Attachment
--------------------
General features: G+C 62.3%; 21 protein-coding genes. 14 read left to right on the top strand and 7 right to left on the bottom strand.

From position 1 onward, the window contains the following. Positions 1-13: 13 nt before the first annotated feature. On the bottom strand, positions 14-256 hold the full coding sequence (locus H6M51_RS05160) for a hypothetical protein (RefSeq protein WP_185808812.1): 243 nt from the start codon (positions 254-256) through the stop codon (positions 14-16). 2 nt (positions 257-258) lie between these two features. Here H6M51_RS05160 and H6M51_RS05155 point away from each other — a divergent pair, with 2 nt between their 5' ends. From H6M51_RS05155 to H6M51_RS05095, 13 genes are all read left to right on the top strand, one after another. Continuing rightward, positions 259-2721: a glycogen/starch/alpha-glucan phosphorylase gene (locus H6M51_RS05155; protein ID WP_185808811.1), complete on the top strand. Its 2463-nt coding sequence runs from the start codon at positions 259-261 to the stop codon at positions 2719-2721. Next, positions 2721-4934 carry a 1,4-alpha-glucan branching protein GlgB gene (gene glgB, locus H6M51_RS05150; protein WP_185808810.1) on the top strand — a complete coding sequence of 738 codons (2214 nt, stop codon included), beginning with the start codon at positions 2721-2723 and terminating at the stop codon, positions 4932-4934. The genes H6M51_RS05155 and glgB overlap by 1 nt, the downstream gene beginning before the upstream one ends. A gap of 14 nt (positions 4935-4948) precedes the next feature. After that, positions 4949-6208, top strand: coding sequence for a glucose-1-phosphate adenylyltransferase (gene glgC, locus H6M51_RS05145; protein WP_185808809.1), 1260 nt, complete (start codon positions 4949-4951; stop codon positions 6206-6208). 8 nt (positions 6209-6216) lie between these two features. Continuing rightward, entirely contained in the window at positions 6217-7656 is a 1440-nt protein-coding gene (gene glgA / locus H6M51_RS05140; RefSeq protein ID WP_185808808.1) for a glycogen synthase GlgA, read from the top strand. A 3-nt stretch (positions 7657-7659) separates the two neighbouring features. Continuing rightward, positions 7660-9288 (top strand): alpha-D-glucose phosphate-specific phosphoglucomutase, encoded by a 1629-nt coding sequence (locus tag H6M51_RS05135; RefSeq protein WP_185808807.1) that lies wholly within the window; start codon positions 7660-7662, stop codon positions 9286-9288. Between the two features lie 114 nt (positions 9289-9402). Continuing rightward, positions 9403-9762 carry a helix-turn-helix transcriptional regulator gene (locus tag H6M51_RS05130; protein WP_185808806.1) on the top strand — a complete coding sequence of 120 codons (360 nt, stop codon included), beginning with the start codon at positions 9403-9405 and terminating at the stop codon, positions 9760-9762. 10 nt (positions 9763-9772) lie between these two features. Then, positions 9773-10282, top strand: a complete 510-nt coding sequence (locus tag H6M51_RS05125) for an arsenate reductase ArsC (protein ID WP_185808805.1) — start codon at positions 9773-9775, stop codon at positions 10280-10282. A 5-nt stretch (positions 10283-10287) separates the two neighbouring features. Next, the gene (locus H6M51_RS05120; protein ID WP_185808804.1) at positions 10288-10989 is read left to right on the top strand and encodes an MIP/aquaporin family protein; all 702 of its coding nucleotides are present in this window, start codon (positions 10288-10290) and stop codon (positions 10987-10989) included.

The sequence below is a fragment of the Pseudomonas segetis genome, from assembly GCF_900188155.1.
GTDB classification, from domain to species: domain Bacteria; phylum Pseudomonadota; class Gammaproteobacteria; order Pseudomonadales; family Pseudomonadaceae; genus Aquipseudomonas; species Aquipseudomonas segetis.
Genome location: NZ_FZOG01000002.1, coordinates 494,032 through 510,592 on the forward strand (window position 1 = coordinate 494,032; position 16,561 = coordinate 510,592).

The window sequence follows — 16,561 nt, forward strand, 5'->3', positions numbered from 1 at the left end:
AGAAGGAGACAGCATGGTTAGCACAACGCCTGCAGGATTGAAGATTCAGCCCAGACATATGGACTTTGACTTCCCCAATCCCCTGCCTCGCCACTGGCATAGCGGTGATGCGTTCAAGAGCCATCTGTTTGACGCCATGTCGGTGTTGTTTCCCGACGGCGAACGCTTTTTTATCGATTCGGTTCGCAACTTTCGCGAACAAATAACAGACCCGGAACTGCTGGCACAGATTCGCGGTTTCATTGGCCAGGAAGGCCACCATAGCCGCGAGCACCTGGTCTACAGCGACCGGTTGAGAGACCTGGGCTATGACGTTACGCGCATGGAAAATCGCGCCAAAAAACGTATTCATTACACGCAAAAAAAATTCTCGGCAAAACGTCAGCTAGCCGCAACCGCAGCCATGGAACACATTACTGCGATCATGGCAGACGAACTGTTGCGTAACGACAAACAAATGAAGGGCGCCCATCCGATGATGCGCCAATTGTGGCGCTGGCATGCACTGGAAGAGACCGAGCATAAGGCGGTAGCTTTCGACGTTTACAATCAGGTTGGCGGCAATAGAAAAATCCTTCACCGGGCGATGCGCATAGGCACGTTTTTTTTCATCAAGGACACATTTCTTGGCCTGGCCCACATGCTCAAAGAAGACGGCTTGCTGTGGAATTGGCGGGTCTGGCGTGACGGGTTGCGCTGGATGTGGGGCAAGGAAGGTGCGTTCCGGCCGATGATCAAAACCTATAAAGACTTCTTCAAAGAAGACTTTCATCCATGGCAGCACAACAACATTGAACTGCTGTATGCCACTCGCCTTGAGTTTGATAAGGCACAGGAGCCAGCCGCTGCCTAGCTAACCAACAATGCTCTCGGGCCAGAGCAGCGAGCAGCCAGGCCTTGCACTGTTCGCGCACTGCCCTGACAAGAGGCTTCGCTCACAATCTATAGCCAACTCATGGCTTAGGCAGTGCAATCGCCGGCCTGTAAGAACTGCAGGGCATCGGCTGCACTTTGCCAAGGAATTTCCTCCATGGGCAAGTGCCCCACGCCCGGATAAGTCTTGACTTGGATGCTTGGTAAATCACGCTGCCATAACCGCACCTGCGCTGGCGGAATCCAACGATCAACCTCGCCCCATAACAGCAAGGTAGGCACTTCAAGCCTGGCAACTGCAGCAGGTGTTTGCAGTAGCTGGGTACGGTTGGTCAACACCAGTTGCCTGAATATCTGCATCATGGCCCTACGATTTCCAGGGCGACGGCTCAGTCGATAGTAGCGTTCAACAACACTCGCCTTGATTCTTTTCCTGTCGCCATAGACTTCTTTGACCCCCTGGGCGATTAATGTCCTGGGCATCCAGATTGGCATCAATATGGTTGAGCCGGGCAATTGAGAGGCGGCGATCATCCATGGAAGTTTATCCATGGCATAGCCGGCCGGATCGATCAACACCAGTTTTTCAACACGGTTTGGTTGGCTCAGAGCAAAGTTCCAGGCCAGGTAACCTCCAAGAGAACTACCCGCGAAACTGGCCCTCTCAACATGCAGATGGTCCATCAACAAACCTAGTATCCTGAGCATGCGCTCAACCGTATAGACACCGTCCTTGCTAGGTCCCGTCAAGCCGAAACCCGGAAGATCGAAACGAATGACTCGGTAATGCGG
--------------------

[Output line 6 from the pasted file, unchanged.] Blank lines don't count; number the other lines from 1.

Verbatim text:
The window sequence follows — 16,561 nt, forward strand, 5'->3', positions numbered from 1 at the left end: